How to Attract & Retain Top Talent

Chick-fil-A might bring to mind your favorite sandwich, but at the first Emerald Coast Chick-fil-A Leadership Summit, Mark Miller, Vice-President of High Performance Leadership made a memorable statement: “You might think we’re in the chicken business, but we are actually in the people business – and we serve them chicken. This emphasis is foundational to our success.” Excellence is not occasional, and Mark Miller set the bar high in his impactful keynote address.

The topic of the Leadership Summit was “How to Attract and Retain Top Talent” and Miller hit truth straight on with the observation, “Finding and keeping good people is not an HR issue. It’s a leadership issue.” His team commissioned a research study to determine what things are valued by top talent.

Let’s start with what differentiates top talent from typical talent.

These are the fundamentals that both top talent and typical talent expect from their workplace:  

  1. A fair wage
  2. A safe culture: This includes both physical and emotional safety.
  3. An organization with a good reputation.

Meet these expectations and you can attract the B and C team players. What needs to be added to attract A players – or top talent?

  1. Top performers expect a Better Boss. They want a boss who cares deeply and expresses it. They want a boss who is fully engaged and accessible. And they want to work for someone who displays excellence in leadership. Miller’s advice to every person in leadership – keep growing! Every investment in your growth and development is an asset to the entire organization.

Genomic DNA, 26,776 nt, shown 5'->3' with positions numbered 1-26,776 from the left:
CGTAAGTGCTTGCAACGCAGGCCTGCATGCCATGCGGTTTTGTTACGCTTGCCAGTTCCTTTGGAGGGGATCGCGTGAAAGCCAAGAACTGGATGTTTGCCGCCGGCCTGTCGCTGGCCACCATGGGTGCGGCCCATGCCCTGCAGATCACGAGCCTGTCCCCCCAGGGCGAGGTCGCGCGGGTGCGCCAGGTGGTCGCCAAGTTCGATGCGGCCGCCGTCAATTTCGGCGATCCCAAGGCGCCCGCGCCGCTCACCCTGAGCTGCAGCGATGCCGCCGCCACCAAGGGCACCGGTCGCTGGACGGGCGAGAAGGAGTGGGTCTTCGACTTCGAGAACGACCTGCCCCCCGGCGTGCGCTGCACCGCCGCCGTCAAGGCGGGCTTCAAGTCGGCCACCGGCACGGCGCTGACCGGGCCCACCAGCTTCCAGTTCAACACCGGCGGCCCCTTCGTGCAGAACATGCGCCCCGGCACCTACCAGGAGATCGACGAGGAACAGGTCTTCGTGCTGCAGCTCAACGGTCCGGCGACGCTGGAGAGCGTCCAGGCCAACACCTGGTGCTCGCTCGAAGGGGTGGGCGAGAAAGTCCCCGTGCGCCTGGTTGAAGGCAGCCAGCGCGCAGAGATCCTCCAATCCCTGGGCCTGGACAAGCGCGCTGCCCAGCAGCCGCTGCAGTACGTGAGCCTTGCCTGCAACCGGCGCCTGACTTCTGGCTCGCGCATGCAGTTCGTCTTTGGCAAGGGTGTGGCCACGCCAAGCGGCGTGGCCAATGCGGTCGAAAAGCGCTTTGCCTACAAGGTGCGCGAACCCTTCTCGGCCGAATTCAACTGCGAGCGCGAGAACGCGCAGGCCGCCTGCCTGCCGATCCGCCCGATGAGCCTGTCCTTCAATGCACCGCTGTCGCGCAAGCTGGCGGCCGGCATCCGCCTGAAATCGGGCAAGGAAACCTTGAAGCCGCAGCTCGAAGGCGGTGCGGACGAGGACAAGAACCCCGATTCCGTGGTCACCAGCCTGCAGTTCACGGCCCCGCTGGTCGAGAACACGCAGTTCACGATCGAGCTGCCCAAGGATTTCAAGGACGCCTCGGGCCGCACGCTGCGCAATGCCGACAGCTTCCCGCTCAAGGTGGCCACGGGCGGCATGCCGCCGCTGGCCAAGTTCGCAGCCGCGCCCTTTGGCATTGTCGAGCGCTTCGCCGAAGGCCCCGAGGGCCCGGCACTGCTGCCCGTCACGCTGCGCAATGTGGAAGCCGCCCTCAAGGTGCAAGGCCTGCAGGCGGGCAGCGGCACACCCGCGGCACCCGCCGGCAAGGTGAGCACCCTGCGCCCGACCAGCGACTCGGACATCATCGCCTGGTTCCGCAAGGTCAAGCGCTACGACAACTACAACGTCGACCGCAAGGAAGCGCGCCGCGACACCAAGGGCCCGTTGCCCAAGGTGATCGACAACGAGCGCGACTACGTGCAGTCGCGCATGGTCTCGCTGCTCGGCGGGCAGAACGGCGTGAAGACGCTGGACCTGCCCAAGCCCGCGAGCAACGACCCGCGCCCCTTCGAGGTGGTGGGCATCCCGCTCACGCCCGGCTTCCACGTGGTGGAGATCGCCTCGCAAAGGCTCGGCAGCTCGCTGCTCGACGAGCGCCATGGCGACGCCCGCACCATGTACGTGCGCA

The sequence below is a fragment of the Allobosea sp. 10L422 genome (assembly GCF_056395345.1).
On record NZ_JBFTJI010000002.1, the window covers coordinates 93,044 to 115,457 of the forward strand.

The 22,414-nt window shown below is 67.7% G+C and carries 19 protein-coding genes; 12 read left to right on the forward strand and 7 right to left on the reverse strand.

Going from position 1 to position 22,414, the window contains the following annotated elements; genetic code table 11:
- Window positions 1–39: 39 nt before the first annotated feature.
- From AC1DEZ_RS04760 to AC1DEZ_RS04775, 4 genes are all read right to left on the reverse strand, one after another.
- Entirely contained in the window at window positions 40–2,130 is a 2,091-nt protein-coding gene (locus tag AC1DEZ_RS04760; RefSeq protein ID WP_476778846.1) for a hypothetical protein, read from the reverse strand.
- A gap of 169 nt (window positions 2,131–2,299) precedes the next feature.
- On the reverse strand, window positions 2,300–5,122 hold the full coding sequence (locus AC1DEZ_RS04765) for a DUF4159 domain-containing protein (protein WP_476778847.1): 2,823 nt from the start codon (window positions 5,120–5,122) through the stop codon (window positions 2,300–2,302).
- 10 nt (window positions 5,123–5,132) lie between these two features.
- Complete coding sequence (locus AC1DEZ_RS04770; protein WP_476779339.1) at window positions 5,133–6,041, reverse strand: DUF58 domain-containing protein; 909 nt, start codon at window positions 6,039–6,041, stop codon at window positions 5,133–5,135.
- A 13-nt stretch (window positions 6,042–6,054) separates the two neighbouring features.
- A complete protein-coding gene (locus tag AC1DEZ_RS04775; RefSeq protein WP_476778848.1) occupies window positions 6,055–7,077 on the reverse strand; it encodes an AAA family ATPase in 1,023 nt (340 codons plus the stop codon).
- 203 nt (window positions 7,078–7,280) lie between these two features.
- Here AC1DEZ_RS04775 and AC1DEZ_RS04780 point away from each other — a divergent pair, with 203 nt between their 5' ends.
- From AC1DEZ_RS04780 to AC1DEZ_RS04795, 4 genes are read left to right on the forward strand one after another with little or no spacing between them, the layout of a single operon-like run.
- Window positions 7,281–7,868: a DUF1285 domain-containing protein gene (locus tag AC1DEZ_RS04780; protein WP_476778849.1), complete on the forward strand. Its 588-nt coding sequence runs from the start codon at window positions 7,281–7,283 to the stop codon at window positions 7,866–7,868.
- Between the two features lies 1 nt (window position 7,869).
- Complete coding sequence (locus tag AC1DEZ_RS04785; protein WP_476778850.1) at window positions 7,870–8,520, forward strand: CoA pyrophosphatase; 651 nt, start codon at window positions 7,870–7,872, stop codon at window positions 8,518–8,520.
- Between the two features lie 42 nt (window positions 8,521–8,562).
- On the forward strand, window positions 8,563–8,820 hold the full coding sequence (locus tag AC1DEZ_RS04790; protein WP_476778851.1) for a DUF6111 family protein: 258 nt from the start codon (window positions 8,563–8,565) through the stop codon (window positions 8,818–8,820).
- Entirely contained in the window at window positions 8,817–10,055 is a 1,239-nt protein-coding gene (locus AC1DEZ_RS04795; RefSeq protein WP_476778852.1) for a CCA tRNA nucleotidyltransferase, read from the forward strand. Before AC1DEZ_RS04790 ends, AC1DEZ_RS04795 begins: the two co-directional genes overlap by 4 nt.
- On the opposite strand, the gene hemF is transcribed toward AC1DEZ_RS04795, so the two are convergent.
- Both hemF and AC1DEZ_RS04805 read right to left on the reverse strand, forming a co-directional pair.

2. Top performers are future-oriented. Ongoing opportunities for personal development and professional advancement are necessary to retain A players. Better bosses champion the growth of those they are leading.
  3. Having a clear vision, a well-stated mission, and values that are infused into the culture are vital to top talent.

During the Q & A session after Miller’s talk, he was asked, “What is the biggest mistake you see leaders make?” This prompted Miller to elaborate on the two aspects leaders are responsible for: the results  side and the relationship side. Good leaders value both the tactical and the personal aspects of organizational health, but Miller noted that he sees more leaders fail in the relationship side of success than the performance side. He noted that if you fall short on performance and results, you can make adjustments. If you fall short in building healthy relationships and honoring people on a heart-to-heart level, the damage is often irreparable.

Miller’s seventh book, available in March of 2019, addresses this very issue. Win from the Heart: How to Create a Culture of Full Engagement will be full of wisdom – hard-earned and articulated well. Count on it.

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